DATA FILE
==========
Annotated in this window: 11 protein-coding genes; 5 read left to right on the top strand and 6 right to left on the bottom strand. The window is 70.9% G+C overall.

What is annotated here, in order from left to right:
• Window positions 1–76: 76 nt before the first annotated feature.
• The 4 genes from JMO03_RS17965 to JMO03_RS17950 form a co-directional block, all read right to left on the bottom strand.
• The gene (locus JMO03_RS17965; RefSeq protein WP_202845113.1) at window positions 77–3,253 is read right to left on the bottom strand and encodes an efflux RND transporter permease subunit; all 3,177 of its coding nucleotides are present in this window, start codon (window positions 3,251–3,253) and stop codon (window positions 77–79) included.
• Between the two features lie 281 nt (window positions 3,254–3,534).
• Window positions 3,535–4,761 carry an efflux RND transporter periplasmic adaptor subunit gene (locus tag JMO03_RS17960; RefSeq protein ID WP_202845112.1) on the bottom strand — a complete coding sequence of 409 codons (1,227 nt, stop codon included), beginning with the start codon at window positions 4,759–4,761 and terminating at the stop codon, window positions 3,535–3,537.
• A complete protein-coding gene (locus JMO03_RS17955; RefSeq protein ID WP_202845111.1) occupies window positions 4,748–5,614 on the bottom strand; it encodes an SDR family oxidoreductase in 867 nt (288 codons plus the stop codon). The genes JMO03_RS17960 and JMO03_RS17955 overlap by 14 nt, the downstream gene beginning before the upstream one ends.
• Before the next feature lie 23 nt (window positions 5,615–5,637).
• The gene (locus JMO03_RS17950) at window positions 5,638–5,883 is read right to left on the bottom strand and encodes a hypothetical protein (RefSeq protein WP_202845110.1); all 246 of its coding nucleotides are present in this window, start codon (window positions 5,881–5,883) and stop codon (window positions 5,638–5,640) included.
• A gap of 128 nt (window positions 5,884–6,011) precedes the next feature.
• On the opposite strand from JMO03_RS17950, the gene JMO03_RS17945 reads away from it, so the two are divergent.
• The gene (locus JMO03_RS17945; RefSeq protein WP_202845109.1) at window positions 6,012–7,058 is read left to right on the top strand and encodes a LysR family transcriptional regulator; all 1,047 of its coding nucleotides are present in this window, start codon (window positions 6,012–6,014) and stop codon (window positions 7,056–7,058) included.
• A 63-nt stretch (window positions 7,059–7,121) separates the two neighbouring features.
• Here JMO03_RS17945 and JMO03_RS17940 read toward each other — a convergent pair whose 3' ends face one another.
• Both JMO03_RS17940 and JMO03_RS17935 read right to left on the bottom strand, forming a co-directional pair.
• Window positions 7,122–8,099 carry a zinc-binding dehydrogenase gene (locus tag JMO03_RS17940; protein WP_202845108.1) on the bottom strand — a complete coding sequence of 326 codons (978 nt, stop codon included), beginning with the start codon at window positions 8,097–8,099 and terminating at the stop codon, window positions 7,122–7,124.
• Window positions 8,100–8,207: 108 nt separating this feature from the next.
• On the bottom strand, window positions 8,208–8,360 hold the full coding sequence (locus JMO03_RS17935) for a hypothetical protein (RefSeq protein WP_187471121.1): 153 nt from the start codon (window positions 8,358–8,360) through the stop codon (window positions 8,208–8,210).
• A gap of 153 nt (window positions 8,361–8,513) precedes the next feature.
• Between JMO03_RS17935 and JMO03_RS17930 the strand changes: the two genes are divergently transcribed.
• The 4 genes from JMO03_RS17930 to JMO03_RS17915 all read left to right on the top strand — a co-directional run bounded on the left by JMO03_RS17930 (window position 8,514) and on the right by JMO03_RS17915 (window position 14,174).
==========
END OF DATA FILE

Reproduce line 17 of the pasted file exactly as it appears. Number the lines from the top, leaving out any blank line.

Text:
• Window positions 7,122–8,099 carry a zinc-binding dehydrogenase gene (locus tag JMO03_RS17940; protein WP_202845108.1) on the bottom strand — a complete coding sequence of 326 codons (978 nt, stop codon included), beginning with the start codon at window positions 8,097–8,099 and terminating at the stop codon, window positions 7,122–7,124.